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PostPosted: Fri Nov 30, 2007 8:27 am 
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Joined: Fri Oct 06, 2006 8:33 pm
Posts: 90
Just wondered if anyone out there had a child get through on appeal and if they are coping well at grammar school. A small part of me wonders if my son will be ok at grammar as he didn't get the required 11+ score.


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PostPosted: Fri Nov 30, 2007 8:51 am 
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Joined: Wed Jan 11, 2006 7:10 pm
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Location: Buckinghamshire
Hi MelW

As Guest55 has often posted, very many successful appeal children cope extremely well at GS. Whether it is because the system is flawed and they always deserved the place, or whether it is because, having initially been denied a place, they are more motivated, no one knows.

Funnily enough, some of the ones who struggle are the 141s. Over confidence maybe?

Best wishes
Sally-Anne


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PostPosted: Fri Nov 30, 2007 9:44 am 
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Thanks Sally Anne, always a reassuring response! I think sometimes your confidence in your child gets diminished by the knock of them just missing the mark.


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PostPosted: Fri Nov 30, 2007 9:51 am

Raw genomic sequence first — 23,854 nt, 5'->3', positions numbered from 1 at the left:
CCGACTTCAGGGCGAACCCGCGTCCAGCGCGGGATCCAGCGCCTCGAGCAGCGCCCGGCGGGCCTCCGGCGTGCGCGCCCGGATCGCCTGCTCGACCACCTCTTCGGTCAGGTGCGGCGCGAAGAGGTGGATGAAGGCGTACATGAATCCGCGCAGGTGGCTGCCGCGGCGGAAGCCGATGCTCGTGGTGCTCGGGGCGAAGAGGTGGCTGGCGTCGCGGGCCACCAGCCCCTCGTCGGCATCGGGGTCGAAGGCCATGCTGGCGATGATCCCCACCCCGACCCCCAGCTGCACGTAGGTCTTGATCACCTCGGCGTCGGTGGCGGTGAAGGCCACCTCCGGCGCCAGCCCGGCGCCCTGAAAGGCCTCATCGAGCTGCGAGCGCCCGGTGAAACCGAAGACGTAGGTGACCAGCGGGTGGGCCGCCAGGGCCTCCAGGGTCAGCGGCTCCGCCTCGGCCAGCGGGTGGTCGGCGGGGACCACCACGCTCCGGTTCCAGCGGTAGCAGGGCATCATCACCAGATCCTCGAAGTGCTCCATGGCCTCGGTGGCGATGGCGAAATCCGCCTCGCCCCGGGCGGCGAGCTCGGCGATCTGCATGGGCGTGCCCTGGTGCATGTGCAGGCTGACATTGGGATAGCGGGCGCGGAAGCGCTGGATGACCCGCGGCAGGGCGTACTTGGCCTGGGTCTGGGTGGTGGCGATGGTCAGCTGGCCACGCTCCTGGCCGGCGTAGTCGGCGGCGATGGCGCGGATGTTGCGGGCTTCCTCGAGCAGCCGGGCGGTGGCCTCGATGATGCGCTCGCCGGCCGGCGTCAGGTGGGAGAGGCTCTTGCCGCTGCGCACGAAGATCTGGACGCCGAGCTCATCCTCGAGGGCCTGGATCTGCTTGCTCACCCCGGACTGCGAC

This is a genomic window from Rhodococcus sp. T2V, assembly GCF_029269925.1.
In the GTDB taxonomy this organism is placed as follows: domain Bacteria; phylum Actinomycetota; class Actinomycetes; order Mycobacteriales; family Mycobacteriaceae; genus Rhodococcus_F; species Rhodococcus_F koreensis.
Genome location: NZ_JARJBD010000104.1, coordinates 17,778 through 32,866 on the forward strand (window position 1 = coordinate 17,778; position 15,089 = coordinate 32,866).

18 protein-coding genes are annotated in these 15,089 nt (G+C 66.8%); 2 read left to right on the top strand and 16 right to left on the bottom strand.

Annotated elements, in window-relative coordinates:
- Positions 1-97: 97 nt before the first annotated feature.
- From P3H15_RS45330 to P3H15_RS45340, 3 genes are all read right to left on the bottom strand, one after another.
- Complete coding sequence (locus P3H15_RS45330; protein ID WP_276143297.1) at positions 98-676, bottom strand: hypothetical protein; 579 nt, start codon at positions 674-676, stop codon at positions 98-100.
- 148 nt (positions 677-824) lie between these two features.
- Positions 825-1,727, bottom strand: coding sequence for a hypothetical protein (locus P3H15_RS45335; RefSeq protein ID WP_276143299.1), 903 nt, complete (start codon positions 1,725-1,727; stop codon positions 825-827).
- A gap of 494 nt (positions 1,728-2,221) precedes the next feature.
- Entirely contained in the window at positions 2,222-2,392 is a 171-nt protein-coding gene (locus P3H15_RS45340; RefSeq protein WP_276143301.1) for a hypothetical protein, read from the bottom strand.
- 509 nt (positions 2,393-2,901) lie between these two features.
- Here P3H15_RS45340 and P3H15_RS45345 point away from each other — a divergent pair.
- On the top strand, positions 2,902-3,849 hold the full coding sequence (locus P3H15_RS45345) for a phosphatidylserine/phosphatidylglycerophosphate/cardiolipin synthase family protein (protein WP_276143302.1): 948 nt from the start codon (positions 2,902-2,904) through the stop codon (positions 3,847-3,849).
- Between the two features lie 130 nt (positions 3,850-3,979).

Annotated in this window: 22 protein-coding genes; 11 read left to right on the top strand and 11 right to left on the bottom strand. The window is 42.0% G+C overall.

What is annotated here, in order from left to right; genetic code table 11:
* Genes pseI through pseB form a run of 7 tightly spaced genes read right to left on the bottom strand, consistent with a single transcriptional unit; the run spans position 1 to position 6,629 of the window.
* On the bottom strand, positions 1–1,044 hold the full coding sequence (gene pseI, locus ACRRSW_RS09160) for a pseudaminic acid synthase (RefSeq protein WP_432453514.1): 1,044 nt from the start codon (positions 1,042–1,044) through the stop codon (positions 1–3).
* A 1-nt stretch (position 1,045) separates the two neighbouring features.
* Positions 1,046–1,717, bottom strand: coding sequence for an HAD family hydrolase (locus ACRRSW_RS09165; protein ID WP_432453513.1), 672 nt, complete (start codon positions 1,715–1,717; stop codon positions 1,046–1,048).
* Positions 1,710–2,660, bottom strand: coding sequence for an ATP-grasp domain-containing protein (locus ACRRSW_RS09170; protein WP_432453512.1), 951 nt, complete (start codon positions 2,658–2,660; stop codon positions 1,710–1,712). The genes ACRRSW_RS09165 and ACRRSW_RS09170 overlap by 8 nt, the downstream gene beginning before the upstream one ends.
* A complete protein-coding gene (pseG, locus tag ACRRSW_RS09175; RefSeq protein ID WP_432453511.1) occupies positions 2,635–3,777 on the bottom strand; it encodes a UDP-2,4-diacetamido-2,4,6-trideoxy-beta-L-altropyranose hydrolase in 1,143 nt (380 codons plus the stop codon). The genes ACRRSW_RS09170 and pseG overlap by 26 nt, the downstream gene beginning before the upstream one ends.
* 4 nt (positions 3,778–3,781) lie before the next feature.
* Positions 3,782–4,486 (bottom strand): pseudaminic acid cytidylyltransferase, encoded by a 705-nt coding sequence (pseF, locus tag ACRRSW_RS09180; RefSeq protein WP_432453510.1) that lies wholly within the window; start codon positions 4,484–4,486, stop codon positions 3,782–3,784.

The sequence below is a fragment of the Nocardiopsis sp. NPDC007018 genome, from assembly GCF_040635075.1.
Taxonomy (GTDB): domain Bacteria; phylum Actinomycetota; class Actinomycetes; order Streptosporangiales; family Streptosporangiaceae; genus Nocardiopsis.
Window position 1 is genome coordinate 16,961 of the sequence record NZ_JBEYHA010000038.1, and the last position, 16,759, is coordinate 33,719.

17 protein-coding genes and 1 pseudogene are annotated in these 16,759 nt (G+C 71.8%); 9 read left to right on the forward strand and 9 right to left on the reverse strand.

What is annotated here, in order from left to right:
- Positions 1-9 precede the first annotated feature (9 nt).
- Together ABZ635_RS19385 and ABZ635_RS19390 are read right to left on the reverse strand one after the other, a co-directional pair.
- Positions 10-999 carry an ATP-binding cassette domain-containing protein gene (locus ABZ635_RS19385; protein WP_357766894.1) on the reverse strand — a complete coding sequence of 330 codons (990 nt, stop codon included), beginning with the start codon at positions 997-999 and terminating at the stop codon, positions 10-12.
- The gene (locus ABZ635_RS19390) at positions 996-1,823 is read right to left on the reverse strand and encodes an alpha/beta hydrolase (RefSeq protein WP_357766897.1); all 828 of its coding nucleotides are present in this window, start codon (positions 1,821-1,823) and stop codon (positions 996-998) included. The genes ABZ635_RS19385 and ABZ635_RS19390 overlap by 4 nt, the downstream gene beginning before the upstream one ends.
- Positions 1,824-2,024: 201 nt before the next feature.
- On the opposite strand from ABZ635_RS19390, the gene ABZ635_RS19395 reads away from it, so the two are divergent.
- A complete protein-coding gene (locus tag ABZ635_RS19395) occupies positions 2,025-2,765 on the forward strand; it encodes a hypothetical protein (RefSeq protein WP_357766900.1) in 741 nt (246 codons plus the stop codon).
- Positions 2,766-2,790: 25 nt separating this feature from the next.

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Joined: Wed Nov 28, 2007 12:39 pm
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Location: Bucks
Hi MelW

We've been having the same thoughts, and wondered if we were doing the right thing my appealing. However, having talked to our head, and knowing our son, we think that he would flourish at Grammer. Our main concern is whether the kids would discuss what they got in their exams, and tease those that got in through appeal? Has anyone's child ever reported being teased for getting in on appeal?


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PostPosted: Fri Nov 30, 2007 9:52 am 
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Joined: Sun May 13, 2007 8:03 pm
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Location: Gloucestershire
Sally-Anne wrote:
Funnily enough, some of the ones who struggle are the 141s. Over confidence maybe?

I have a suspicion that it can be because they've been over-tutored to force them through the test whatever the cost, as 'grammar schools are good', whereas they would have better been suited to the middle stream in a good comp.

Meanwhile, even getting a good pass doesn't mean the child will do well - they could become a lazy, sulky teenager, or get obsessed by a hobby / sporting activity to the exclusion of all else (and this can happen with bright, intense children!

_________________
Capers


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PostPosted: Fri Nov 30, 2007 10:11 am 
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Joined: Fri Oct 06, 2006 8:33 pm
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It had also crossed my mind that you might get labelled an 'appeal' candidate. Hopefully by September everyone will be more interested in settling in to school rather than discussing who got what.


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PostPosted: Fri Nov 30, 2007 10:24 am